April 11, 2018
What is life insurance? Some of us may have heard about ‘life insurance’ in various professional circles, but may have never really thought what it meant, in a South African context. Let’s find out what is said about the subject.
Please bear in mind that there are many opinions and thoughts about life insurance. None of the following should be seen as advice but rather as a collection of opinions for informational purposes only. Please seek the advice of a registered financial advisor when buying life insurance and life cover products.
In South Africa, life insurance is a contract between a person who takes out a policy (known as the ‘policyholder’), and the life insurance company or ‘insurer”, in exchange for a premium. In such a contract, the insurer will pay a specified beneficiary a certain lump sum (called ‘the benefit’), when the insured person, who is usually the policy holder, dies. In some contracts, when the policy holder is suffering from terminal illness, payment can also be initiated.
There are three main categories, namely, life (or death), disability and dread disease.
Life cover is not necessarily for life, you can buy it for a fixed period, this is called termed cover, you may save money on the long run with termed cover.2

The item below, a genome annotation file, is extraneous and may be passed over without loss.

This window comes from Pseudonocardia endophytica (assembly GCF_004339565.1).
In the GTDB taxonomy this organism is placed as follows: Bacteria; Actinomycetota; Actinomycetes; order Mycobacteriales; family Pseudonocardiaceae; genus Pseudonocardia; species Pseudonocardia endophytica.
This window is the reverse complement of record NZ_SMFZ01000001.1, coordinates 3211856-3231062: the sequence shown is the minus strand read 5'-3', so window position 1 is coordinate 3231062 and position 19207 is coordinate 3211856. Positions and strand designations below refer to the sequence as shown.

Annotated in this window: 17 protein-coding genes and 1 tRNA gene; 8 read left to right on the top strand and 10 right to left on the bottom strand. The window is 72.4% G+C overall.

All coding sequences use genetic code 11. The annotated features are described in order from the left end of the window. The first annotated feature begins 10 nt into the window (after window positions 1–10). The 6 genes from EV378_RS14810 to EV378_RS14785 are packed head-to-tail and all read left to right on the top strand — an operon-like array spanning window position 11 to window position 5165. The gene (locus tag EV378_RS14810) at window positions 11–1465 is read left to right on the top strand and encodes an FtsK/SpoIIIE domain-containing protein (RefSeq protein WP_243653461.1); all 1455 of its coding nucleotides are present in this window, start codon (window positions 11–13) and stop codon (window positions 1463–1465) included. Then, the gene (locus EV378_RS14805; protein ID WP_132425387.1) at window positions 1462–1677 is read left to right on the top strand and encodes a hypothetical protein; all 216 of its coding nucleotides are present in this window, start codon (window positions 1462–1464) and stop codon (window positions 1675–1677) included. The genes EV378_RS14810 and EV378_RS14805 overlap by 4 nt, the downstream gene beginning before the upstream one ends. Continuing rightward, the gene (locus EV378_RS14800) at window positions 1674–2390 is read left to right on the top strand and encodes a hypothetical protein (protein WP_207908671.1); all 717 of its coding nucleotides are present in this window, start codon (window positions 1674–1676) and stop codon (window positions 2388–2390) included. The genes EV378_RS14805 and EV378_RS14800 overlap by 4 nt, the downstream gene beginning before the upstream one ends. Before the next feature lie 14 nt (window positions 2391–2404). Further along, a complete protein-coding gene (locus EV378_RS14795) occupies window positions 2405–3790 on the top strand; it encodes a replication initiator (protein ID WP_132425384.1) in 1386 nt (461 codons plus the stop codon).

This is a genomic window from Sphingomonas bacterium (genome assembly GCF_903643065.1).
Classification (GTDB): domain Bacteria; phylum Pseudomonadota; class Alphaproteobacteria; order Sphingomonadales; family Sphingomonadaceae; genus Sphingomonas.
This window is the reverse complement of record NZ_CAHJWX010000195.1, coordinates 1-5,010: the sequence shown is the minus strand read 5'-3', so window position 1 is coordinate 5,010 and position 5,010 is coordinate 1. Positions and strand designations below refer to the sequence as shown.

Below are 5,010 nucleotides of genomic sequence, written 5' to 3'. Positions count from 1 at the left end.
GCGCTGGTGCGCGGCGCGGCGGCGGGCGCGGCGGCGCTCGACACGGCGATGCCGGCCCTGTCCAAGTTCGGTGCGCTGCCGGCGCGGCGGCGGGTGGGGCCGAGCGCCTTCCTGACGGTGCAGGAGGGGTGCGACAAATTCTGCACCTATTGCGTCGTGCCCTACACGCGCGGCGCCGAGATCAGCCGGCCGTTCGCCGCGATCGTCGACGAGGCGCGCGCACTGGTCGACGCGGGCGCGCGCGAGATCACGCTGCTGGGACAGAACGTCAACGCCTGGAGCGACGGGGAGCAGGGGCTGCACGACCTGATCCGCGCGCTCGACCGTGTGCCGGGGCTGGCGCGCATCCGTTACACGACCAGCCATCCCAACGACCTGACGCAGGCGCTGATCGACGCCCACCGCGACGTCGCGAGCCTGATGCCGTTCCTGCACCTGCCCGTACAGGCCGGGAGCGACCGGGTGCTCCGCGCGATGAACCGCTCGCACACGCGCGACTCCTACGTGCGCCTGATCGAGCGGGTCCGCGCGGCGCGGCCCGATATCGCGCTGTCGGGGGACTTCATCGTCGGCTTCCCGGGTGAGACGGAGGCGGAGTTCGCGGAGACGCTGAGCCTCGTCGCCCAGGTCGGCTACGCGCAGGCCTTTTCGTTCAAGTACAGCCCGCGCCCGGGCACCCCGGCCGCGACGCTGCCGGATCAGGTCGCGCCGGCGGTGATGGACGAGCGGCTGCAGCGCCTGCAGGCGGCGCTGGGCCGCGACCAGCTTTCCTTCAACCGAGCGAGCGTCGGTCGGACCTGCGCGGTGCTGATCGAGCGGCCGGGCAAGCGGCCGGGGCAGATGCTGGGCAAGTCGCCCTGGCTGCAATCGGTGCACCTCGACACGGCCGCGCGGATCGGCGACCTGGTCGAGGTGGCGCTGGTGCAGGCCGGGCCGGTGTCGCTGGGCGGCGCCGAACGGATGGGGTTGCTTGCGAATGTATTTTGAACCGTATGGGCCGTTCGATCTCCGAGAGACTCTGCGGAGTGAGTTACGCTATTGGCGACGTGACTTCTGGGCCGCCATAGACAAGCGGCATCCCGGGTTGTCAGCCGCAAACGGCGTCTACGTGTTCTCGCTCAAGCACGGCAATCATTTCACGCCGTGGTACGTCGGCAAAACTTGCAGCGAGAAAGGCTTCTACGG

The amount of life cover should at the very least cover all your debts and liabilities as well as the cost of ensuring financial independence of your children.
The terms of life cover policies, which are legal contracts, include certain limitations. In order to limit the amount of risk to which the insurer is exposed, certain exclusions are included in the contract. Some examples of exclusions involve suicide, civil and riot unrest, war, and fraud.1
The policyholder and the insured life need not be the same person. It may be that the husband buys life cover for himself, which means that he is both the policyholder and the life insured. However, his wife can buy life cover for her husband, in which case she is the policyholder but her husband is the life insured. The owner of the policy is responsible for all the premium payments. The insured is just part of the contract, and plays a passive role. 1
After the insured’s death, the person who receives benefits from the life cover payout, is called the beneficiary. The policy owner stipulates in the original contract who the beneficiary shall be. In general, the policy owner is entitled to change the beneficiary at any stage. 1
Insurance companies generally only allow those with insurable interest to buy a life insurance policy. Insurable Interest is the interest that a person has in an insured object or in this case, the insured life. The interest is usually a financial interest. Without insurable interest present, there can be no insurance contract because there can be no loss without an interest. People likely to have insurable interest are close family members as well as business partners.3